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blameless woman in prayerWhat do you think it means – to live a blameless life?

This photo is a picture of my mother, Margaret Roth, praying over 3 of her 22 great-grandchildren, one of whom is also in the photo. She truly lived a blameless life.

My friend, Mark Prescott, who formerly was an educator in China, wrote the following article about what it means to be blameless, using my mother’s life as an example.

Read his personal story here.

“Each year, as we discuss the word “blameless,” I tell my 7th grade students about Margaret.

I talk about the times she comes to the front porch as Marilyn and I drive into the driveway and begins to clap with excitement. I tell them about how she only wants to talk about Jesus and what He has been doing lately.

I talk about how she steers the conversation back to us and China. I talk about how she knows the names of our children and grandchildren … not to impress us, but because she prays for them by name.

I talk about the total stranger who might see this woman walking around her yard talking to herself as we drive off … and how, if they could hear her, they would understand that she is praying for us, for the tires on our car, for a smooth trip as we return to China, and that He will save many souls there. I tell them that I have met only a handful of people like her in my life and that my hope is that He will introduce “Margarets” into their lives and that they should cherish and emulate them.

In 8th grade this week, we were discussing the 10 Commandments. “You shall not use the Name of the Lord in vain.”

I explained that we all value our name … our reputation.

I explained that we all die, leaving nothing behind except our name. I explained that what we leave behind is the reaction . . . at the funeral, 6 months, 5 years, 25 years later … when anyone mentions our name.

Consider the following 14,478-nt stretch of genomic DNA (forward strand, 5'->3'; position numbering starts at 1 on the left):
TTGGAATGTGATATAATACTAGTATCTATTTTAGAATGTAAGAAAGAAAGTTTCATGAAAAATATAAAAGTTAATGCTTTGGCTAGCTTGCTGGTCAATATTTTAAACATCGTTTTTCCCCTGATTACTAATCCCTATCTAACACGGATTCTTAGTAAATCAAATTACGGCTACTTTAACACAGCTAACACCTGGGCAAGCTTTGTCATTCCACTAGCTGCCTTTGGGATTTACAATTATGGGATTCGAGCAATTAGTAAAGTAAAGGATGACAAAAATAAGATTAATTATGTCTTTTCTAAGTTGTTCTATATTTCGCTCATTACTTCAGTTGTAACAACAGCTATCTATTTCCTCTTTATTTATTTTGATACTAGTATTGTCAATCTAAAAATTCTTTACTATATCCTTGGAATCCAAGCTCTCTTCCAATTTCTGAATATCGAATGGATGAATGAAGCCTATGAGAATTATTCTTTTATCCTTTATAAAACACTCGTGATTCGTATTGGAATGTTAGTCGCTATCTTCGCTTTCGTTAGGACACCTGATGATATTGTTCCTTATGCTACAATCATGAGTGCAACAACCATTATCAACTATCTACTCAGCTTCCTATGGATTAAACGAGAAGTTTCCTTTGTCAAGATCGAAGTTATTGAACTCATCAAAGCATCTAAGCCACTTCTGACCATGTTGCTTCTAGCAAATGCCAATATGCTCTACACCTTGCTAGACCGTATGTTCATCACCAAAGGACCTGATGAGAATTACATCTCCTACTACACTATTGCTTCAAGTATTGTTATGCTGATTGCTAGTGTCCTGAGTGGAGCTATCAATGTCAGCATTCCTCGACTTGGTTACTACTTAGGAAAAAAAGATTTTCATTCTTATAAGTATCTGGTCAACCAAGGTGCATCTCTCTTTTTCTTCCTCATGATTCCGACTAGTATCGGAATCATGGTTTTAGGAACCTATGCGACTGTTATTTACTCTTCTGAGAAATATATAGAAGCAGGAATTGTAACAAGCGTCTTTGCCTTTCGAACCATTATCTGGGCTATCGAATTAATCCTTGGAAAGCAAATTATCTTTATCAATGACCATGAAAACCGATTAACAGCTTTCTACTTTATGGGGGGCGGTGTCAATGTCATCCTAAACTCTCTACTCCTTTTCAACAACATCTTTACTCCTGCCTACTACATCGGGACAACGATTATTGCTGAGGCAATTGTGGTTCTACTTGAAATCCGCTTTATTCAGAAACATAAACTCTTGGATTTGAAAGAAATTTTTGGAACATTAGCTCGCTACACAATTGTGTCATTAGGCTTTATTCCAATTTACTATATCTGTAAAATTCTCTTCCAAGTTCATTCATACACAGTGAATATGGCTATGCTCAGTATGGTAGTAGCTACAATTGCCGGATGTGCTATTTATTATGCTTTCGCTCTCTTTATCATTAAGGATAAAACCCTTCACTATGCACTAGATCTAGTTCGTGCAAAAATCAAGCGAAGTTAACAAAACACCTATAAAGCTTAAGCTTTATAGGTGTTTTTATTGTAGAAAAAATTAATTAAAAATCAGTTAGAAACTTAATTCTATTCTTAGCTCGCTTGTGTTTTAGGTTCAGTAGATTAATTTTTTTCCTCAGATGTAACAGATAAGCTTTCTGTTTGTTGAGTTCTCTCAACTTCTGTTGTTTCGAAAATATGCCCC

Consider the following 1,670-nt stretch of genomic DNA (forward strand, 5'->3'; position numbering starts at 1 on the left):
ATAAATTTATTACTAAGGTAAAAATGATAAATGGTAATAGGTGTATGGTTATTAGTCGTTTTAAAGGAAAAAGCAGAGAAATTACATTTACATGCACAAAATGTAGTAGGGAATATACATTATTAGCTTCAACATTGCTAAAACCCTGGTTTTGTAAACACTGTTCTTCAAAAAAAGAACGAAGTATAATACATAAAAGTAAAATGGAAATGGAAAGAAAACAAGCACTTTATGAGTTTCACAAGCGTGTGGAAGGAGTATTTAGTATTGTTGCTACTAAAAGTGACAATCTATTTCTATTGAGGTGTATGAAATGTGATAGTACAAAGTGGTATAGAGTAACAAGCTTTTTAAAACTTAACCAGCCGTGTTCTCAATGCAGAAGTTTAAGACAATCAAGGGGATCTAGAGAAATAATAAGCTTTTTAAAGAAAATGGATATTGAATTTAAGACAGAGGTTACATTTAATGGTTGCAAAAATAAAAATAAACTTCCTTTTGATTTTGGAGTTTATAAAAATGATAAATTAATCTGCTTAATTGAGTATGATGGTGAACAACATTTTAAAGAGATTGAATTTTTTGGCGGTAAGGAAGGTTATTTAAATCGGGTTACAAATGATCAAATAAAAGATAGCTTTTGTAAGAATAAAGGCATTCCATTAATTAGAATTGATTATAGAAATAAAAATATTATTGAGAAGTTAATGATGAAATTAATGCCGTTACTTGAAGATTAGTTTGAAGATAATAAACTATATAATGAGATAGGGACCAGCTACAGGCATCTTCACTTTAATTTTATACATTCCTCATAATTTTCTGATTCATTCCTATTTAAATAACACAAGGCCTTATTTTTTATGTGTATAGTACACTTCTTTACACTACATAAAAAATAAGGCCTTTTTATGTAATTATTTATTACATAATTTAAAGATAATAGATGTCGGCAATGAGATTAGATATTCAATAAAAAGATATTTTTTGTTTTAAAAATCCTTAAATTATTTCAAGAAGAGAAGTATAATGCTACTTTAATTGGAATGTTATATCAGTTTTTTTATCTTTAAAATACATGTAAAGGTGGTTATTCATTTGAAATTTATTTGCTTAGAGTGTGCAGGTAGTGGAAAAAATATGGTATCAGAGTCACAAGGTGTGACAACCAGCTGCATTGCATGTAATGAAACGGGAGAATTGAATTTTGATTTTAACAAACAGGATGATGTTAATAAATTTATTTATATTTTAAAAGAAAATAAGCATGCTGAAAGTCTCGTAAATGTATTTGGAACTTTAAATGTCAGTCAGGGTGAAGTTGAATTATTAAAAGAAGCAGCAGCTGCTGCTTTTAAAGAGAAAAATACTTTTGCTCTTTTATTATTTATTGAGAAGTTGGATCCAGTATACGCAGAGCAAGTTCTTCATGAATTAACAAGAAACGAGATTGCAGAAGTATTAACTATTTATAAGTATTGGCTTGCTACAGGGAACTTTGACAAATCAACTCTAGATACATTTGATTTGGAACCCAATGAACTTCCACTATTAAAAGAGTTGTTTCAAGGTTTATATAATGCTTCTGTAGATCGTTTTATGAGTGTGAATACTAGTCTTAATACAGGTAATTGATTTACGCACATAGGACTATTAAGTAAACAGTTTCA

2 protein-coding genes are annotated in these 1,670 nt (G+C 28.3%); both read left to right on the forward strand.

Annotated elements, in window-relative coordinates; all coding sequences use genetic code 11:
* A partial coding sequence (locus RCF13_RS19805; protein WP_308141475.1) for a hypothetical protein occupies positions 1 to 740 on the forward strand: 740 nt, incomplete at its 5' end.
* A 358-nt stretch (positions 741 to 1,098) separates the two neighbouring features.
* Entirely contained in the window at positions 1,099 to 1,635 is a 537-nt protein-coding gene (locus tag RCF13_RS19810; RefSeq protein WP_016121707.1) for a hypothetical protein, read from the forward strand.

No one wants the first thought that comes into a person’s mind at the mention of our name to be negative … not even neutral.

We want that first thought to be positive, perhaps even a little sad that we are no longer there.

I asked if they remembered from 7th grade about the lady who clapped as we got to her house. There were many nods.

I said that I had, just a few minutes before, received an e-mail from Mrs. Prescott which only had a subject line: “Margaret is in heaven”.

Several were shocked and a few showed a touch of loss.

I said no one will ever, in this life, have a negative first thought when her name is mentioned.

That is the blameless life … not sinless … blameless such that if someone wants to say something bad they must lie.

And then they understood that that is how God wants His Name to be remembered each time it is spoken … not frivolously or callously … but with awe, reverence, and love.”

Let us all strive to live a life that is blameless.